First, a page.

To suggest that James Gray’s “Two Lovers” is one of the best American movies of 2009 is, at best, farfetched. It is a small, solid, local piece whose best acting does not come from any of your suggestions – Joaquin Phoenix, Gwyneth Paltrow, or Vinessa Shaw -, but from Isabella Rossellini, the subtly ubiquitous Jewish mother who loves and looks out for her son almost to a fault. The film, its directors, and its actors (except, perhaps, Rossellini) do not merit Oscar nominations, if we are to presume that the Academy selects films based on the ethereal merit about which critics like to banter. It, of course, deserves an Oscar nod over, say, James Cameron’s “Avatar,” but no one remotely in touch with cinema acknowledges that “Avatar” merits any of its nods. When you compare “Two Lovers” to films that genuinely merit Oscar nods like “Goodbye Solo,” “In the Loop,” or “The Hurt Locker,” Gray’s film doesn’t really measure up to their quality, directorial, actorial, or otherwise. Regardless of my criticism, Gray’s film would’ve been completely ignored by the Academy had it been released mid-year or even in the last quarter because it does not fit any of the Oscar-winning mold traits: medium- to big-budget, medium- to big-hype, and medium- to big-director.

DESARIO71’s response:

I agree with the above commenter that “Two Lovers” is “a small, solid, local piece.” I wanted it to be great, but it seemed thwarted by something. The relationships weren’t convincing enough, and there was something stubborn about the writing, something that refused even plausible, realistic forays into pleasure for the viewer. I found myself wanting to see a movie that focused more on the relationship with Vinessa Shaw’s character (I wanted more of her in “Eyes Wide Shut” as well!). In any event, James Gray obviously has talent, and I’m glad he made a relationship drama, but it could have been better.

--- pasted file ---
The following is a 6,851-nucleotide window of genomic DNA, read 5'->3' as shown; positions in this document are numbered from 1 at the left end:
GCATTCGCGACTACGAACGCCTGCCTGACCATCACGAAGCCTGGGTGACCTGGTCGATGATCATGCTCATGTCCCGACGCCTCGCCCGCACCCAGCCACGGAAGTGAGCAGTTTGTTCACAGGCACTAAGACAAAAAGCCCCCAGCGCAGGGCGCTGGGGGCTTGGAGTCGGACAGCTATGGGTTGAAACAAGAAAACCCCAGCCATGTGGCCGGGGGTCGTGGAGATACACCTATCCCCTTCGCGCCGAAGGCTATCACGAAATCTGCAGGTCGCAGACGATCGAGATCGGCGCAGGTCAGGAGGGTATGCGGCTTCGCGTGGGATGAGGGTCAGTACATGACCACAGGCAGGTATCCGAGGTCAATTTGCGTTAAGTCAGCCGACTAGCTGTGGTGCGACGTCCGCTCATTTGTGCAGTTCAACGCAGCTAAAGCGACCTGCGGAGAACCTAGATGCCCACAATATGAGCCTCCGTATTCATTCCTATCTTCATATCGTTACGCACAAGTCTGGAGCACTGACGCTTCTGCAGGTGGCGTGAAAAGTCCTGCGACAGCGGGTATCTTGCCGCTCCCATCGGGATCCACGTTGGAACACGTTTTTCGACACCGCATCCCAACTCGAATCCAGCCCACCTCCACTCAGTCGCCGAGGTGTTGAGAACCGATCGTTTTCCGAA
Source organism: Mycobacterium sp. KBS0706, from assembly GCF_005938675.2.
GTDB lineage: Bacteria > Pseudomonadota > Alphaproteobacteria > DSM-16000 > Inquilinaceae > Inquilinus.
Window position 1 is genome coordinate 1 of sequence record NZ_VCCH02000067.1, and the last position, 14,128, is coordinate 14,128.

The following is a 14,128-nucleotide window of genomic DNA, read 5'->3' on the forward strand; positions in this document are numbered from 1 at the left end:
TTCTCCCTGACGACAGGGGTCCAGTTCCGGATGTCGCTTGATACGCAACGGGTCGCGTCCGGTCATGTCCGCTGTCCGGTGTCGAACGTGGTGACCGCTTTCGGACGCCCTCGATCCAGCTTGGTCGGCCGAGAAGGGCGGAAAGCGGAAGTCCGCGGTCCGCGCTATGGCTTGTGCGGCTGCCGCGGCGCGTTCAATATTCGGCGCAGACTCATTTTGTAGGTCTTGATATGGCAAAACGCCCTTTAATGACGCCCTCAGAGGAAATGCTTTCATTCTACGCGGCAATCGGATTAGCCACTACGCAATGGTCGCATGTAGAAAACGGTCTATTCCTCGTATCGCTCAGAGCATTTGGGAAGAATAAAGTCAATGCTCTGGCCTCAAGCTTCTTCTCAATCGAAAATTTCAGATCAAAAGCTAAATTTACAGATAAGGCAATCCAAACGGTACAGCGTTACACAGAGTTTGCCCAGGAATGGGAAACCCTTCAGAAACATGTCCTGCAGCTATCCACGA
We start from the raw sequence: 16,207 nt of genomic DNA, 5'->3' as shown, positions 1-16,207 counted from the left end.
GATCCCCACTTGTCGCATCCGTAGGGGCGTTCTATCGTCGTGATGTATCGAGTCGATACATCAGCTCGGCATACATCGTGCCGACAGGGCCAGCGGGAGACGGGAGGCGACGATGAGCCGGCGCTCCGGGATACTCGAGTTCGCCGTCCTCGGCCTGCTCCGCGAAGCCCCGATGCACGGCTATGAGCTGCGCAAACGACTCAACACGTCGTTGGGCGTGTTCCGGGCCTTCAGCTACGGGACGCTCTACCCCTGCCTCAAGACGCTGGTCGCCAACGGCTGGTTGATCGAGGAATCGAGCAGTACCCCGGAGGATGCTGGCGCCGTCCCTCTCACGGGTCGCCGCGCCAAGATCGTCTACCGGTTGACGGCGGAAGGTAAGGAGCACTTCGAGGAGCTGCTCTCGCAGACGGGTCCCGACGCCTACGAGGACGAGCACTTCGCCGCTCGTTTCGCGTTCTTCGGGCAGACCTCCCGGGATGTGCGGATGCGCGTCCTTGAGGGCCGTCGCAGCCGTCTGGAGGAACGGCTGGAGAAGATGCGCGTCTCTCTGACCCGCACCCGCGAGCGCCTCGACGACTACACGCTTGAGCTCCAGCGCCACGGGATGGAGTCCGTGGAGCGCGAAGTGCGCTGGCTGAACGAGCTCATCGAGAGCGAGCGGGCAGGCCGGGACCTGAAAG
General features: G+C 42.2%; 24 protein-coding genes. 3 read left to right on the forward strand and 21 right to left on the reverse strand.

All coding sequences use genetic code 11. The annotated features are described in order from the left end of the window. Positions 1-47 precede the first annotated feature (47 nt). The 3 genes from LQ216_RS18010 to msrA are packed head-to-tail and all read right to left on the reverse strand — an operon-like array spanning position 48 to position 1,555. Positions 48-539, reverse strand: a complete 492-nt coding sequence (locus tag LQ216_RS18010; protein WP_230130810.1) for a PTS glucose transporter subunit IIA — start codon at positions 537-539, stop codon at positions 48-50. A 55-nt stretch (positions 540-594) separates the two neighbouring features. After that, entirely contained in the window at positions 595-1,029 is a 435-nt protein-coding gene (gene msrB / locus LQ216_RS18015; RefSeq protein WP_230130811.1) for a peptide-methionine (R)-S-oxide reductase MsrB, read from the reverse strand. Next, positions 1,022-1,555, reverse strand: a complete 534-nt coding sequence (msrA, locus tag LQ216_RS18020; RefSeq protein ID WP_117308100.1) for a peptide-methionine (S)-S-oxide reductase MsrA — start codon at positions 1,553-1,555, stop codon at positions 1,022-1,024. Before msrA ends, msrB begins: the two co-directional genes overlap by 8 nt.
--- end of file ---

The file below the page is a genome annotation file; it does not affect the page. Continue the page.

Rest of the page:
GALA’s response:

I have to join the chorus of naysayers wondering why James Gray’s “Two Lovers” could possibly be seen as one of the best films of 2009. Only the ending of the film (at least to me it was that, regardless of our individual attempts to realize our own choices, we may never be able to avoid what may have already been assigned for us, reducing life to some sort of existential lottery), as well as Joaquin Phoenix’s great, if uncomfortable, performance, somewhat redeem to me this “not-quite-there” project. As other commenter rightly points it out, there was something missing in the depiction of the lovers’ relationships. Gwyneth Paltrow’s character was especially annoying: her dysfunctionality, which was supposed to be a common thread connecting her to the peculiar character played by Joaquin Phoenix, was far from being anything interesting. She simply looked whiny and bland, and one can only wonder why in the world he would be attracted to the empty shell that she was; it could not be just her blonde hair. On the other note, Martin Scorsese should probably be happy that he won’t have to lose to the ridiculous “Avatar,” which has perfectly packaged the deeply hypocritical moral modus operandi of the Western civilization.